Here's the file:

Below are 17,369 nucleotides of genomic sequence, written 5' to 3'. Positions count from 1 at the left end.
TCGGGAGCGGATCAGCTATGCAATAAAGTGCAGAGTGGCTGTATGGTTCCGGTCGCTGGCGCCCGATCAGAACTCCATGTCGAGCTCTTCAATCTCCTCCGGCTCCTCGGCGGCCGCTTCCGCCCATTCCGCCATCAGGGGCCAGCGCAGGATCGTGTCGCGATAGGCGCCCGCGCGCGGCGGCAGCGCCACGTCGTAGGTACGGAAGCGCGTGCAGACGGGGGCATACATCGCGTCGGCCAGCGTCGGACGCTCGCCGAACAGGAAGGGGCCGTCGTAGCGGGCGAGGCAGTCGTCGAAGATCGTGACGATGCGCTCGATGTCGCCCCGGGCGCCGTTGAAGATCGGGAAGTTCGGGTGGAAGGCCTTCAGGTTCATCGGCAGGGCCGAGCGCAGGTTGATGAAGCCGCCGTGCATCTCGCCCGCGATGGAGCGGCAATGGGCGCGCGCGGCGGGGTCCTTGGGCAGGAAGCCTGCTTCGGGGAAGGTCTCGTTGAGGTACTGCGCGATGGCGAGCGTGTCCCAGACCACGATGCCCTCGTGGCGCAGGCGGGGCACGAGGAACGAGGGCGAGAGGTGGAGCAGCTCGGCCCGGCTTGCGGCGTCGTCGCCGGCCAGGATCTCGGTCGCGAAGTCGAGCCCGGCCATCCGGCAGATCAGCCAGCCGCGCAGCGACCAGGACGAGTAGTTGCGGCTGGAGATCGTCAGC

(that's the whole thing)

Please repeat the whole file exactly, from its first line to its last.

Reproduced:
Below are 17,369 nucleotides of genomic sequence, written 5' to 3'. Positions count from 1 at the left end.
TCGGGAGCGGATCAGCTATGCAATAAAGTGCAGAGTGGCTGTATGGTTCCGGTCGCTGGCGCCCGATCAGAACTCCATGTCGAGCTCTTCAATCTCCTCCGGCTCCTCGGCGGCCGCTTCCGCCCATTCCGCCATCAGGGGCCAGCGCAGGATCGTGTCGCGATAGGCGCCCGCGCGCGGCGGCAGCGCCACGTCGTAGGTACGGAAGCGCGTGCAGACGGGGGCATACATCGCGTCGGCCAGCGTCGGACGCTCGCCGAACAGGAAGGGGCCGTCGTAGCGGGCGAGGCAGTCGTCGAAGATCGTGACGATGCGCTCGATGTCGCCCCGGGCGCCGTTGAAGATCGGGAAGTTCGGGTGGAAGGCCTTCAGGTTCATCGGCAGGGCCGAGCGCAGGTTGATGAAGCCGCCGTGCATCTCGCCCGCGATGGAGCGGCAATGGGCGCGCGCGGCGGGGTCCTTGGGCAGGAAGCCTGCTTCGGGGAAGGTCTCGTTGAGGTACTGCGCGATGGCGAGCGTGTCCCAGACCACGATGCCCTCGTGGCGCAGGCGGGGCACGAGGAACGAGGGCGAGAGGTGGAGCAGCTCGGCCCGGCTTGCGGCGTCGTCGCCGGCCAGGATCTCGGTCGCGAAGTCGAGCCCGGCCATCCGGCAGATCAGCCAGCCGCGCAGCGACCAGGACGAGTAGTTGCGGCTGGAGATCGTCAGC